** VI - Visually impaired
** WC - Wheelchair
** CP-ISRA - Cerebral Palsy International Sports and Recreation Association
** FEI - International Federation for Equestrian Sports
** IBSA - International Blind Sports Federation
** ICF -
International Curling Federation
** IFDS -
International Foundation for Disabled Sailing
** INAS-FID -
International Sports Federation for Persons with an Intellectual Disability
** IPC - International Paralympic Committee
** ITF -
International Tennis Federation
** IWAS - International Wheelchair and Amputee Sport Federation
** IWBF - International Wheelchair Basketball Federation
** WOVD -
World Organization for Volleyball for the Disabled
** CISS - Comite International des Sport des Sourds
The categories listed represent all those groups that participate in this sport at some level. Not all these categories are represented in competition at the Paralympic Games.
The governing bodies listed represent those organizations responsible for the broadest level of participation. In some cases, other disability-specific organizations will also have some governance of athletes in that sport within their own group. For example, the IPC governs multi-disability athletics competitions such as the Paraympic Games; however, CP-ISRA, IBSA, and IWAS provide single-disability events in athletics for athletes with cerebral palsy, visually impaired athletes, and wheelchair and amputee athletes respectively.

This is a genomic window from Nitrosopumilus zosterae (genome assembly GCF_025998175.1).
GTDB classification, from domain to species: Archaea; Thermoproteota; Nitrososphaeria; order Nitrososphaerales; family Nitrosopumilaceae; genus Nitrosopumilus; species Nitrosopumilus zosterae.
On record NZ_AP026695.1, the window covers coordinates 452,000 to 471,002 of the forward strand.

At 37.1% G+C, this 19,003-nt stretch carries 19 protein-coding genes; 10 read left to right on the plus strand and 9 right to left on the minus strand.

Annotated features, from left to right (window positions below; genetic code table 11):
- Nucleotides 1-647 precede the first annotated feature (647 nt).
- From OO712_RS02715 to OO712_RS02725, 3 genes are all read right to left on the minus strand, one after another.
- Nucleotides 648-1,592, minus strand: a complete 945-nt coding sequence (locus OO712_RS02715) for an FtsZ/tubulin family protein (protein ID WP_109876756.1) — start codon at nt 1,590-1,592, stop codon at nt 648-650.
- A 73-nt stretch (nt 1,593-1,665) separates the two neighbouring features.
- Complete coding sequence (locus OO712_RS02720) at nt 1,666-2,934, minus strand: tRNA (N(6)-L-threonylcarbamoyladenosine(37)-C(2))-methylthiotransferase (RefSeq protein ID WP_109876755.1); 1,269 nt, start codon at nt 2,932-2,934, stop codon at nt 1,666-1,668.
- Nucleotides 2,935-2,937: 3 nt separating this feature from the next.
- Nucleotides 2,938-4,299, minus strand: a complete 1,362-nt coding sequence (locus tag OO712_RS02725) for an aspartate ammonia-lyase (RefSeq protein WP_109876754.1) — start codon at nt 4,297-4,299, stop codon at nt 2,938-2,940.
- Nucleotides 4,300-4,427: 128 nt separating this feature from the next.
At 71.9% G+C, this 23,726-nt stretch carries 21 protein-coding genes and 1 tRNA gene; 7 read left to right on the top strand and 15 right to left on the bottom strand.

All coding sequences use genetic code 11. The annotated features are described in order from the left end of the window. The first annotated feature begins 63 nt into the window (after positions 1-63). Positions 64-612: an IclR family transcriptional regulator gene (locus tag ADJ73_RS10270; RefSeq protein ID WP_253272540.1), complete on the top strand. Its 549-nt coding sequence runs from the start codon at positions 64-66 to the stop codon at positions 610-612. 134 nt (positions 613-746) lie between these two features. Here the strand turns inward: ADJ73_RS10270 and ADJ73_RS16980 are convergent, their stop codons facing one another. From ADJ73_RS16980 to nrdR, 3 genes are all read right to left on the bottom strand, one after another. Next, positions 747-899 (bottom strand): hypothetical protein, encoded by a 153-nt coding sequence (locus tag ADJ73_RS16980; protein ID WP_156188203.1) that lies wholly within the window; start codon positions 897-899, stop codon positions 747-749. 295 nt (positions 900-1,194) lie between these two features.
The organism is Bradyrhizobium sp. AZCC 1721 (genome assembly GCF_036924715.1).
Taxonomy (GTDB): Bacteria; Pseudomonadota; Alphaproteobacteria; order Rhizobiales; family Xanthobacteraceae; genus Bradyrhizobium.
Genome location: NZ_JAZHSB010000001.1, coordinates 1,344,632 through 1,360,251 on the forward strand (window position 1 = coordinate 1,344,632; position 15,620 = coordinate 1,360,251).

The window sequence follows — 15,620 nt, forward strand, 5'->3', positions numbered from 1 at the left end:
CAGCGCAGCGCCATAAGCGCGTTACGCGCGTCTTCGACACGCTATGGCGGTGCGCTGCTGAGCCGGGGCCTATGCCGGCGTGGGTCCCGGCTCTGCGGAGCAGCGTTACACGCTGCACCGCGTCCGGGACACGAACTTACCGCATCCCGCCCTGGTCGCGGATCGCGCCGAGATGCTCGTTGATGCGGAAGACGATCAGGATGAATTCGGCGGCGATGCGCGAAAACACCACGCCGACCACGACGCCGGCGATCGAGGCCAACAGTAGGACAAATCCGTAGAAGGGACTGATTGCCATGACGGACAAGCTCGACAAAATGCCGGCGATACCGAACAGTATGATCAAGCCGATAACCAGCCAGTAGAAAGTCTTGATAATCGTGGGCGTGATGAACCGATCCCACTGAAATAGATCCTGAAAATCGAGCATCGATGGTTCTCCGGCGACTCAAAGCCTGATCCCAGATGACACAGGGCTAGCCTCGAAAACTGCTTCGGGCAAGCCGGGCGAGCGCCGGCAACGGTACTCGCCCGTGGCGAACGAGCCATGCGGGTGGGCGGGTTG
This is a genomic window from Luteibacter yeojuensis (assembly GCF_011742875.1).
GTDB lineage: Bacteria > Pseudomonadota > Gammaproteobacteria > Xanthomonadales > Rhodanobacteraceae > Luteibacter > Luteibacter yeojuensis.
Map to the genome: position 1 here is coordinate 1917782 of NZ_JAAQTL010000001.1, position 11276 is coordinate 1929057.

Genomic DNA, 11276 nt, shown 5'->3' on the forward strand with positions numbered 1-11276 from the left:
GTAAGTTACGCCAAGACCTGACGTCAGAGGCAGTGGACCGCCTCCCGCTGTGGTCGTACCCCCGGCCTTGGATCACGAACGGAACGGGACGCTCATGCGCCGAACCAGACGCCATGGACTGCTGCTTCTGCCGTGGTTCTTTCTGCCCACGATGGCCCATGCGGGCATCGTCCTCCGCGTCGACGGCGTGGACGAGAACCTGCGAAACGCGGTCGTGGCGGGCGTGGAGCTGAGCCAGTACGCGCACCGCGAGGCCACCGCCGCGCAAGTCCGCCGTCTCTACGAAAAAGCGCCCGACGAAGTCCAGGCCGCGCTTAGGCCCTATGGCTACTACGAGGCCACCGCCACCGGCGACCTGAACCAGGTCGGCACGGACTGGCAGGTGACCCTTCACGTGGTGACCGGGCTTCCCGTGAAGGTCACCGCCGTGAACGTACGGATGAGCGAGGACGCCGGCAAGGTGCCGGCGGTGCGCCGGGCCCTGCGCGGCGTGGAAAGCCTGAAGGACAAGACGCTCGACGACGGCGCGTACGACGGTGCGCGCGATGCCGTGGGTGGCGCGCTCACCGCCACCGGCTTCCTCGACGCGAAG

Paralympic Games status details the years these sports were practiced as full medal events at the Paralympic Games. Demonstration sport status is not included.
* [http://www.paralympic.org International Paralympic Committee]
* [http://www.cpisra.org Cerebral Palsy International Sport and Recreation Association]
* [http://www.ibsa.es International Blind Sports Association]
* [http://www.inas-fid.org INAS-FID: International Sports Federation for Persons with Intellectual Disability]
* [http://www.wsw.org.uk International Wheelchair and Amputee Sports Federation]
* [http://86.freebb.com/disabledsports/ Discussion forum of Disabled sports]
Wikimedia Foundation. 2010.
Look at other dictionaries:
Paralympic association football — Paralympic football consists of adaptations of the sport of association football for athletes with a disability. These sports are typically played using International Federation of Associated Football (FIFA) rules, with modifications to the field … Wikipedia